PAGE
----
Foreign policy sits so far back in American politics today that something quite important has gone almost unnoticed: Republicans are doing what does not come naturally—fighting openly on Afghan policy and edging toward an ever broader national-security squabble. They’re usually quite disciplined about quieting their foreign-policy splits. But now the battle is on for the mind of Mitt Romney.
Romney, the likely party standard-bearer in November, himself legitimized the tussle by changing his own mind on the war from hard to soft to something else. But demons far deeper have been tugging at Republicans—namely, how to grapple with the new age of unending nonconventional threats and wars and lethal national debt. And with new times come new politics. Democrats are far less vulnerable on this score, as most Americans like President Obama’s performance abroad, including his surprise trip to Afghanistan last week. But Afghan policy is more gravitational for Republicans; a recent Pew poll shows that 48 percent of them want U.S. forces out of Afghanistan as soon as possible, as do 62 percent of independents.
Of course, Republicans have always had their differences over foreign affairs. President Eisenhower had to confront the powerful isolationist wing of the party led by Ohio Sen. Robert Taft. Since the Vietnam War and President Nixon’s efforts at détente with the dreaded Soviet Union, there has been a perennial struggle between conservative realists like Henry Kissinger and neoconservatives like Richard Perle. But on most occasions, GOP presidents could cool family quarrels.
Now there is more of a mishmash, with new elements harder to understand and control. Here’s the rather novel spectrum. Most hawks are still hawks. They want to stay the course in Afghanistan until we have defeated the Taliban and al Qaeda, whatever the cost. They are far less interested in Obama’s schedule of getting U.S. combat troops out of Afghanistan by the end of 2014 than they are in victory. Obama deflected this blow in Kabul last Tuesday by touting a new pact with Kabul to keep unspecified numbers of U.S. forces in Afghanistan until 2024 and provide billions in aid. He even took away some of former U.N. ambassador John Bolton’s thunder by pledging to stay there until the job is done. But he fell short of meeting military historian Max Boot’s demand to leave 30,000 U.S. troops to advise and assist Afghan forces while giving them $6 billion a year “indefinitely.”
The middle group includes both strange and sometimes familiar bedfellows: traditional conservatives like columnist George Will and foreign-policy realists like Council on Foreign Relations President Richard Haass. The former berates his hawkish cousins for “mak[ing] futility into a reason for persevering,” while the latter advises: “The sooner we accept that Afghanistan is less a problem to be fixed than a situation to be managed, the better.”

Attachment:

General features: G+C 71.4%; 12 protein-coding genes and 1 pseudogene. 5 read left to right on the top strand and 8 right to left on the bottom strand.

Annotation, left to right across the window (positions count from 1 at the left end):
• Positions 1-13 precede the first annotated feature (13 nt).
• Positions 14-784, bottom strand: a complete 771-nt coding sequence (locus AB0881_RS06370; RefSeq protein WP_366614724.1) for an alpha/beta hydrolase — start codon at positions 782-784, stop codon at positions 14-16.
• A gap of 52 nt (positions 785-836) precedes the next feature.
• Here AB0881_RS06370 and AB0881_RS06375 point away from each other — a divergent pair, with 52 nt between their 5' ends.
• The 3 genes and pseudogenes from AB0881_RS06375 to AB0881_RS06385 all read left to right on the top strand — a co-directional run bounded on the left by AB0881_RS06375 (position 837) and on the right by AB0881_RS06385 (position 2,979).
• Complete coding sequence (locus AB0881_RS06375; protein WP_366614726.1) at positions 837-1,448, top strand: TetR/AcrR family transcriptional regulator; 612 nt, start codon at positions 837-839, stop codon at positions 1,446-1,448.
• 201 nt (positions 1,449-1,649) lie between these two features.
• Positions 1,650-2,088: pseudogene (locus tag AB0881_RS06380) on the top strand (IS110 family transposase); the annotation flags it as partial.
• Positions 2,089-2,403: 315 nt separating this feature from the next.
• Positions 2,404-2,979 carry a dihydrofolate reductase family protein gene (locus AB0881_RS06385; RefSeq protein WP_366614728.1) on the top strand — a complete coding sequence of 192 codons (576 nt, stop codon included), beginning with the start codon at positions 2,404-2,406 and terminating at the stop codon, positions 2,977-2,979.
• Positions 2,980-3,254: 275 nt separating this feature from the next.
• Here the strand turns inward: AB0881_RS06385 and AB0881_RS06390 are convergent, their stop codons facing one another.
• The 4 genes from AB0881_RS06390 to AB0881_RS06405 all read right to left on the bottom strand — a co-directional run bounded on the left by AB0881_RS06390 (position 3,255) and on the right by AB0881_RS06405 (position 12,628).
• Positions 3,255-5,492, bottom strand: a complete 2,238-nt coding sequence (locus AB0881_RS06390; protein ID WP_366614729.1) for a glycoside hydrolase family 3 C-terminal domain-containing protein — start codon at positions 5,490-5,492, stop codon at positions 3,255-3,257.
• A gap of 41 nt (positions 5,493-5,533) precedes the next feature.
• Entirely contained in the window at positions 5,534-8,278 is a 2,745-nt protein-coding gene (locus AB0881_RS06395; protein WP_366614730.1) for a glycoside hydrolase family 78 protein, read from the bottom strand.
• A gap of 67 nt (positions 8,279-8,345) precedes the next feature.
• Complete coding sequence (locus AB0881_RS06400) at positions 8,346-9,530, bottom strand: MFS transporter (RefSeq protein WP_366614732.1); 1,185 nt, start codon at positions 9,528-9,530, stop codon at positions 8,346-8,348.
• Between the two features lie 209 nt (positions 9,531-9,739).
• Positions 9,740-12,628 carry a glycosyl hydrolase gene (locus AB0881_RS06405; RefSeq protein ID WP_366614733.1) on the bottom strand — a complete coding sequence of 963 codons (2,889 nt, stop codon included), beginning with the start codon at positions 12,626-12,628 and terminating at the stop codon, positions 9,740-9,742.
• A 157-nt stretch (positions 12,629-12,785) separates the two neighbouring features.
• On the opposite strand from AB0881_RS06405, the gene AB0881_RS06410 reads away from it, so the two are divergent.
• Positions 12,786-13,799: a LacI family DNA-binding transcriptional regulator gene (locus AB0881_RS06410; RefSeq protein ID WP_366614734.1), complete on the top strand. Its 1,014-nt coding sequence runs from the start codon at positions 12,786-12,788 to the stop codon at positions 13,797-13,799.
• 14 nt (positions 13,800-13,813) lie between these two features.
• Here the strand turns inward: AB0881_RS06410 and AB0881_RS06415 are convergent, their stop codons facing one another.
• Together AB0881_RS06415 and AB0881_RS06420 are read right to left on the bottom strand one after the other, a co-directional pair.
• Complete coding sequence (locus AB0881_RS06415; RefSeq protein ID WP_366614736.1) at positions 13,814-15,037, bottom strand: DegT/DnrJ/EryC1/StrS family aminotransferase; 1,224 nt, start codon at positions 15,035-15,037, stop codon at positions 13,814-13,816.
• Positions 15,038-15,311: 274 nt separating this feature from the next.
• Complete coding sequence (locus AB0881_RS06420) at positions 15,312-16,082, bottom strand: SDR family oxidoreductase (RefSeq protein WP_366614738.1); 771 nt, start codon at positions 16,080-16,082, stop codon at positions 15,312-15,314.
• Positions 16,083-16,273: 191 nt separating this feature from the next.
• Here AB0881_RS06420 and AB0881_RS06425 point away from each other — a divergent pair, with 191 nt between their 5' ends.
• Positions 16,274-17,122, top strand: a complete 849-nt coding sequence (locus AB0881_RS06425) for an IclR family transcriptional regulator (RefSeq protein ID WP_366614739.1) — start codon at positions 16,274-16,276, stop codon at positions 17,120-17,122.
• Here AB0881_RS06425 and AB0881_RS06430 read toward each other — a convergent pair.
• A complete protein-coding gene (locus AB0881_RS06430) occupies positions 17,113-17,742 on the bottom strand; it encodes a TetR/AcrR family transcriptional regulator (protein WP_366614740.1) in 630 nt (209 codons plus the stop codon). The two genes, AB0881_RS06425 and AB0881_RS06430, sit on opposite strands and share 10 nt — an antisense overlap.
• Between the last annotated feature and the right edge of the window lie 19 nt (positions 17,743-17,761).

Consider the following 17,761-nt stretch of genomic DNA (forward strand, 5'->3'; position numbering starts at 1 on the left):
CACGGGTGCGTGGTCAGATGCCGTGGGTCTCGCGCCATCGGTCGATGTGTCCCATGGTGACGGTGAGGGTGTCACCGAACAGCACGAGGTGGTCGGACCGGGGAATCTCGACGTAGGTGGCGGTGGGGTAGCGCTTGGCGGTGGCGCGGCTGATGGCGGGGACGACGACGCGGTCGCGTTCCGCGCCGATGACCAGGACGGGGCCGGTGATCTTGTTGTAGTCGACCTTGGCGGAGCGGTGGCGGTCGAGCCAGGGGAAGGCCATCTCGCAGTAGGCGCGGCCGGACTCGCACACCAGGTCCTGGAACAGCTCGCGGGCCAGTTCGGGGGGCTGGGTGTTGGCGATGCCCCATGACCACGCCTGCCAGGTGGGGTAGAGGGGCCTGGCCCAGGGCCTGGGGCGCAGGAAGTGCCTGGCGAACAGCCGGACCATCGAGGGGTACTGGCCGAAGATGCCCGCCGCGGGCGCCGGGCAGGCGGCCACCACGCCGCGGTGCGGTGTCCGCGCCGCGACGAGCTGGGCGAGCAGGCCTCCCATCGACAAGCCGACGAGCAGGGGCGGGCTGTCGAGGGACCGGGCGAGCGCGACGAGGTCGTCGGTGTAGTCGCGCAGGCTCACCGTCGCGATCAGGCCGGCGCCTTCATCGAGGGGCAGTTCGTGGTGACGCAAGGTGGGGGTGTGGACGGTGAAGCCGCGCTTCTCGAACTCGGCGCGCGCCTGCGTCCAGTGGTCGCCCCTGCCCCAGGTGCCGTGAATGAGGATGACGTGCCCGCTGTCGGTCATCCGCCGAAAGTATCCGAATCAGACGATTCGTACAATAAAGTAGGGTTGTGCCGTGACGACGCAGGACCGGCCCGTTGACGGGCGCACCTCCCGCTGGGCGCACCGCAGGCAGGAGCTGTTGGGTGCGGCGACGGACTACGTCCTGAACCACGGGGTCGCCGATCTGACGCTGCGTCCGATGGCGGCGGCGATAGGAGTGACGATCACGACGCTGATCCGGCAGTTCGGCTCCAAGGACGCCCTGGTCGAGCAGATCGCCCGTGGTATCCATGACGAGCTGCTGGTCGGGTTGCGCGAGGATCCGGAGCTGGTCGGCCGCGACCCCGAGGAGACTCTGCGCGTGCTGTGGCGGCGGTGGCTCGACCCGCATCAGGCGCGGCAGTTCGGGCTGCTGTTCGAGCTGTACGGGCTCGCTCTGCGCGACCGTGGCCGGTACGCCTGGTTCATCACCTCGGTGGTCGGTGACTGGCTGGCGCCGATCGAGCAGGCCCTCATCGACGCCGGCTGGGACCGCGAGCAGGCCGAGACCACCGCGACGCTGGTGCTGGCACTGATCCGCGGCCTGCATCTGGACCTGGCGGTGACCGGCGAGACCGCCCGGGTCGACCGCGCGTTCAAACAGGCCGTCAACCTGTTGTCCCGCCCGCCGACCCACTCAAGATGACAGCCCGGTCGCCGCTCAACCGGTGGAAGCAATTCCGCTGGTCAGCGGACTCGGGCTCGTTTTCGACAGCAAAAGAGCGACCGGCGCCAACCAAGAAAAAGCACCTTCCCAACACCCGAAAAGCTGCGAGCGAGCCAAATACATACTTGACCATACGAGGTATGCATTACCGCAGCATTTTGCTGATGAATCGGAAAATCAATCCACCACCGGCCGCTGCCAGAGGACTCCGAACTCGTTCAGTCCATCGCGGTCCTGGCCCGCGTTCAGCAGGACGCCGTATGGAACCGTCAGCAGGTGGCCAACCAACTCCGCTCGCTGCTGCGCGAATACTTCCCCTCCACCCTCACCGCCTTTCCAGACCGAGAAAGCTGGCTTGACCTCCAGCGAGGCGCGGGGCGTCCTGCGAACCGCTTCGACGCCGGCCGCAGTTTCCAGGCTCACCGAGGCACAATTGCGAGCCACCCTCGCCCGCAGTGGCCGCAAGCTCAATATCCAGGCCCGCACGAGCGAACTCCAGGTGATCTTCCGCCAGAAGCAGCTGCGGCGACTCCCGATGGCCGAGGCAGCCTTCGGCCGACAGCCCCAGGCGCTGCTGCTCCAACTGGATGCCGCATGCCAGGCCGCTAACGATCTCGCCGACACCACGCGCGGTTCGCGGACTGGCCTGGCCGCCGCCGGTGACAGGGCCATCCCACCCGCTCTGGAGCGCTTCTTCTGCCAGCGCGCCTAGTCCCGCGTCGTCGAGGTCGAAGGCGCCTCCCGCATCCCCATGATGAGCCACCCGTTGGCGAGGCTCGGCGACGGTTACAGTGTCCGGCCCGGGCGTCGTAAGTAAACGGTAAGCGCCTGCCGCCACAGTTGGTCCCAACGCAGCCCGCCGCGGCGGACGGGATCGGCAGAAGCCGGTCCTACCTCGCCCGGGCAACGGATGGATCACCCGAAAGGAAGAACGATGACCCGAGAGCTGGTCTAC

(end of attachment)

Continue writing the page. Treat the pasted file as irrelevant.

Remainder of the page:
The third contingent is psychedelic, running the gambit from super-hawks like Newt Gingrich to libertarians in the mold of the old Republican isolationists to Tea Partiers whose views on national security have yet to fully blossom. Gingrich grabbed headlines when he said in March, “[W]e’re risking the lives of young men and women in a mission that may frankly not be doable.” Ron Paul adds to this the economic cost of the war, a point that resonates with his supporters as well as Tea Partiers who would prefer storming the Federal Reserve and waging war on the U.S. debt.
Romney has attempted to unify these disparate strains of thought in his fashion—that is, by leaning one way and another, and then another. First, he was somewhat hawkish, telling a crowd of Afghan citizens in January 2011, “It is my desire and my political party’s desire to support the people of Afghanistan and not to leave.” Then, he leaned left, saying last July, “[W]e’ve learned that our troops shouldn’t go off and try to fight a war of independence for another nation. Only the Afghanis can win Afghanistan’s independence from the Taliban.” More recently, he’s edged rightward, dismissing negotiations with the Taliban. After Obama departed Afghanistan last week, he sort of praised the president’s remarks, while the GOP minions still barked at the president for “weak leadership.”
If the past is prologue, we will see Romney emerge as the Great Blender, trying to incorporate all the Republican factions. The new Romney/GOP foreign-policy mantra, then, would be: growl loudly, carry a tree trunk, and stay out of land wars. In other words, there will be a surplus of tough talk, excessive military spending, and great caution in getting involved in new and extended land wars. It could be worse.